A History of Brickendon
The Legend of the Holy Thorn
In England the Holy Thorn still blooms at midnight on January 5th, the date of the Old Christmas Eve. The calendar was changed in 1752 and the Christmas festival was moved backward to its present date, but the tree remains faithful to the earlier calendar.
The Holy Thorn comes from the thornwood staff of St Joseph of Arimathea.
Long ago, it is said, when he was in Britain preaching, he visited Glastonbury, where he thrust his staff into the ground as he rested. There it rooted itself and grew, and every year since then it has blossomed on January 5th.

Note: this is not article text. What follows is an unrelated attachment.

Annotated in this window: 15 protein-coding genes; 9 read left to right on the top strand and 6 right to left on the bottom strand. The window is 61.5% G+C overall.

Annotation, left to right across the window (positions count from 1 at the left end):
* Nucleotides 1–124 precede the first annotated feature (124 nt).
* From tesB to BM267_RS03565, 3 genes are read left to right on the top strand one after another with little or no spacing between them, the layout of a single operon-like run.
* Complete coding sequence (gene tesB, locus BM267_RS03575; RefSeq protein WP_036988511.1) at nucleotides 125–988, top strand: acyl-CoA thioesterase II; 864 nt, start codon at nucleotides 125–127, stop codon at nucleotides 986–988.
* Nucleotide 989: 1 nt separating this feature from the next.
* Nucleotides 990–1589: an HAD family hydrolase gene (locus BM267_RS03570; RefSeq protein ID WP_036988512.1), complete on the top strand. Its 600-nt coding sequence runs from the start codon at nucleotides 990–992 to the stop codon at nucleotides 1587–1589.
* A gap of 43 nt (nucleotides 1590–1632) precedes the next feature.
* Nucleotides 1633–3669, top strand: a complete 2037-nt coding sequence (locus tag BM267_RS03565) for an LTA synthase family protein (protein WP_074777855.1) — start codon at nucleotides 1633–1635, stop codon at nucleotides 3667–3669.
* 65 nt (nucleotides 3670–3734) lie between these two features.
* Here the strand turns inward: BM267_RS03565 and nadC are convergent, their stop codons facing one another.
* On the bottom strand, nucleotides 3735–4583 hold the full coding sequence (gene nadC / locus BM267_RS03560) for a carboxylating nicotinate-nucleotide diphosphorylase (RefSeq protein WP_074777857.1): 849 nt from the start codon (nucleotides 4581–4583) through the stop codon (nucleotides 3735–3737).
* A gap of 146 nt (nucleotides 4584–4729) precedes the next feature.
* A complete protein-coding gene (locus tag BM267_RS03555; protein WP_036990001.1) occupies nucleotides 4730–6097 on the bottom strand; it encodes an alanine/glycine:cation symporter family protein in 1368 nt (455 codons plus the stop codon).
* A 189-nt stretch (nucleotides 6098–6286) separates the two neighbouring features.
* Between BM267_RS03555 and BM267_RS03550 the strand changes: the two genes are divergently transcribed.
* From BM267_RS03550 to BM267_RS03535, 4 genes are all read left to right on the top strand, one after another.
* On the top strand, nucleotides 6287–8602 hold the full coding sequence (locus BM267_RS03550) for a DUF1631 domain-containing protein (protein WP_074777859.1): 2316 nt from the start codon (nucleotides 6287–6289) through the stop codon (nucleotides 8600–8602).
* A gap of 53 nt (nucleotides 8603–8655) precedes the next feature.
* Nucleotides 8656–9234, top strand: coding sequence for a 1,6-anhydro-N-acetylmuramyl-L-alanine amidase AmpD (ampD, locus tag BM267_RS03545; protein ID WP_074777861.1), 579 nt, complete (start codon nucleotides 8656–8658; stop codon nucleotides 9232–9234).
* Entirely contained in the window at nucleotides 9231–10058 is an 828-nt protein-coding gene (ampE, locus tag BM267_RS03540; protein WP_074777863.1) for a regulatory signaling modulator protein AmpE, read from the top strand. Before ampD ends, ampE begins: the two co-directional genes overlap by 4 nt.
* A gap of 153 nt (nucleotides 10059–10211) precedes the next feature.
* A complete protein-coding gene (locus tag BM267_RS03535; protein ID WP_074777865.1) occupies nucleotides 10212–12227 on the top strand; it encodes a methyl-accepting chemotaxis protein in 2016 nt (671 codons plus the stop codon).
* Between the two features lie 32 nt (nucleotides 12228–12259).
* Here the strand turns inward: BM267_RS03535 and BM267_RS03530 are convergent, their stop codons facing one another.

Cuttings of the original Glastonbury Thorn (which was destroyed by the Puritans, who did not approve of Christmas celebrations) were fortunately taken and planted elsewhere, and some of these are still alive today. There is one in the ruins of Glastonbury Abbey and another in Herefordshire. But most important to us all, there is one in our own church field here in Brickendon, planted by Constance Demain Saunders.
More than once it has been recorded that these winter-flowering hawthorns have bloomed precisely at midnight of Old Christmas Eve.